Kali Romano

Heart, Lungs and Soul: Dr. Kali Romano Brings Good Medicine in Relationship and Connection

“It's only in retrospect that you can appreciate that the things you've done build up to where you end up later,“ Kali Romano shares. She grew up in Penticton, British Columbia and became a doctor in Vancouver. After residency, she specialized in anaesthesiology and intensive care. Romano later went to the UK for specialized heart and lung anesthesia practice and intensive care for cardiac surgical and transplant patients. She ended up doing a lot of COVID intensive care medicine, too, on a trip that was at times a devastating whirlwind. 

“It's very rewarding to feel like you're able to contribute and help people. It can be very sad at times, obviously in intensive care not everyone is able to survive their illness. It can be very emotional and that's a lot of caring for families, as well as caring for patients,” she reflects. She plans to provide anesthesia and intensive care at Vancouver General Hospital on her return.

She didn’t plan to be a doctor and only chose Vancouver to be near her brother. Her undergraduate degree was in science and she met a lot of people studying pre-med. Medical school sounded interesting and she applied, exploring her medical career options until she found her fit.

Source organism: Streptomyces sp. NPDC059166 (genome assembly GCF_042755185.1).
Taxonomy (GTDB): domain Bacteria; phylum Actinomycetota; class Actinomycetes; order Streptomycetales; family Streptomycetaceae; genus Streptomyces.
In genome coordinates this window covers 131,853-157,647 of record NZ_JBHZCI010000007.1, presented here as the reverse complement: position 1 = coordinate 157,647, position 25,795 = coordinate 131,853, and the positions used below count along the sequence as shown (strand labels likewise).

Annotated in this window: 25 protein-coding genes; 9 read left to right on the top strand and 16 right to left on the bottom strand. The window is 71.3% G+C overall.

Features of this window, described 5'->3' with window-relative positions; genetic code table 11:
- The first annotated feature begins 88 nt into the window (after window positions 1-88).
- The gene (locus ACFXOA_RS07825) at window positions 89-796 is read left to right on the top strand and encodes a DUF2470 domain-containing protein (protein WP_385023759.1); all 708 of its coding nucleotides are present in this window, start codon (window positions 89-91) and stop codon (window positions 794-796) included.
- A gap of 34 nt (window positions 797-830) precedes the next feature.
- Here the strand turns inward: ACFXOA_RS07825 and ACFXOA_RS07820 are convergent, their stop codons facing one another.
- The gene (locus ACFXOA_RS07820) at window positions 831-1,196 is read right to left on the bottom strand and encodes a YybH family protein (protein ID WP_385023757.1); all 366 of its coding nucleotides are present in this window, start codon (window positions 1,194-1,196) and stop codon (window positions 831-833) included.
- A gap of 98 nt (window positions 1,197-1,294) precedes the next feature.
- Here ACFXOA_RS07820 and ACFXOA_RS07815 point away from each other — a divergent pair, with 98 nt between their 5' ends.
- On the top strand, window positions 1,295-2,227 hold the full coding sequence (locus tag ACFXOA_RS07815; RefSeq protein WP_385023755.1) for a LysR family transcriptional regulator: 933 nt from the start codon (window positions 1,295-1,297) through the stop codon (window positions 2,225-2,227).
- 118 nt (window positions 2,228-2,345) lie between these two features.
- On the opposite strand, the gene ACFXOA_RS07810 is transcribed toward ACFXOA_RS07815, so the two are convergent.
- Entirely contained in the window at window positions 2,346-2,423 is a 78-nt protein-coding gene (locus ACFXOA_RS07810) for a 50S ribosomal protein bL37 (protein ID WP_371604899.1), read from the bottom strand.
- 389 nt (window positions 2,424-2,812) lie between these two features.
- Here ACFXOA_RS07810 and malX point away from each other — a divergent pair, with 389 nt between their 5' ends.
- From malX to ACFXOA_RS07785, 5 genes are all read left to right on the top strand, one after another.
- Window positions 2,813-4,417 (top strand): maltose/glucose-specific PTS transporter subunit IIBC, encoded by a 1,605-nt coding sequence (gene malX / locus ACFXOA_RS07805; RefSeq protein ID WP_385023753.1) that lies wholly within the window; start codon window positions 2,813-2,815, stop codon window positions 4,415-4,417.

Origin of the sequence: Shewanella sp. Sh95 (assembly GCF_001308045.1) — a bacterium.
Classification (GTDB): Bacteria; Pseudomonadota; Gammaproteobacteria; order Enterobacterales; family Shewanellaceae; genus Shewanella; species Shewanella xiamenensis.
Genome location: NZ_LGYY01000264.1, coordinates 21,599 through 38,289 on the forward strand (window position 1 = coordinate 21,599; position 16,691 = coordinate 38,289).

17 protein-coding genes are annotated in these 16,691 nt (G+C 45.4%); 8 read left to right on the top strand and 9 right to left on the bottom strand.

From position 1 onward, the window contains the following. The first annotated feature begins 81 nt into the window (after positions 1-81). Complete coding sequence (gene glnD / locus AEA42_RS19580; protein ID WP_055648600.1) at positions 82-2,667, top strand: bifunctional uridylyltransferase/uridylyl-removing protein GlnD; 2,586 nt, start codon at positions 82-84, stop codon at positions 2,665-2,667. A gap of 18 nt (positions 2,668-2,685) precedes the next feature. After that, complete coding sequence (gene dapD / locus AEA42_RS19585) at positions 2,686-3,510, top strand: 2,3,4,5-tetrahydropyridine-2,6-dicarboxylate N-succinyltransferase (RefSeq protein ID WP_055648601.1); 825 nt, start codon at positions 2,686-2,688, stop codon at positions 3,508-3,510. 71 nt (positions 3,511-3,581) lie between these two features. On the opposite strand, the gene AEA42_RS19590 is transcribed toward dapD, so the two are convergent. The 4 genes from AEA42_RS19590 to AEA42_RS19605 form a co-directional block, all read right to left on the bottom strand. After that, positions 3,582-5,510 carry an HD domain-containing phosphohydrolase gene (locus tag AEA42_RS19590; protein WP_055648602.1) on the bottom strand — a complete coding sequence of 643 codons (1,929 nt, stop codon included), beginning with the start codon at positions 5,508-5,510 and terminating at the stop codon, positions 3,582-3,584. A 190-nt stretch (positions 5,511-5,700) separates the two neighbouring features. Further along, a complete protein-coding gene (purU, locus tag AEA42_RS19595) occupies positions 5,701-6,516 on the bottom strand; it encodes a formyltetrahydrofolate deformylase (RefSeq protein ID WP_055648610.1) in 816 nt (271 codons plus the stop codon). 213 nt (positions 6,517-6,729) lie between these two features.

Before considering a career in medicine, she had a certain idea of what a doctor could be and it turned out there were so many more available options. “Doctors come in all different interests and scopes of practice and styles. If you think you're remotely interested, you should look into it because it's good job security, a world of opportunity and a transportable skill set,” Romano encourages. 

“I felt like I fit in in anesthesia. I loved, ironically, taking care of really, really sick people. I enjoyed doing that and I realize now it's because of the medicine, but it's also the relationships you build with families and people who are in a vulnerable place. You realize that you have a responsibility to look after them when their family can't be with them,” she shares. 

Growing up, she enjoyed school but it didn’t excite her. “I got good grades. I tried hard and was respectful and everything, but I definitely didn't have it all figured out,” Romano recalls. She had a supportive family cheering her on to become her own person, to do her best and to be happy. Nobody expected her to become a doctor which made for less pressure. 

Moving to the city for school from a small town, with travel home for visits harder but lots of growth opportunities close at hand can be overwhelming, she found. “I think you learn a lot about yourself in going away. You can always go back, but it's worth a shot to branch out. It opens up an entire world of possibilities you didn't know existed,” she encourages. 

Video chats and phone calls help with loneliness and she found other people going through the same thing, alone and away from family, without friends and looking to connect. She met her best friends who are also doctors while she was away. Romano thought she would graduate and come back home to work in her hometown but life had other plans: a white coat and stethoscope.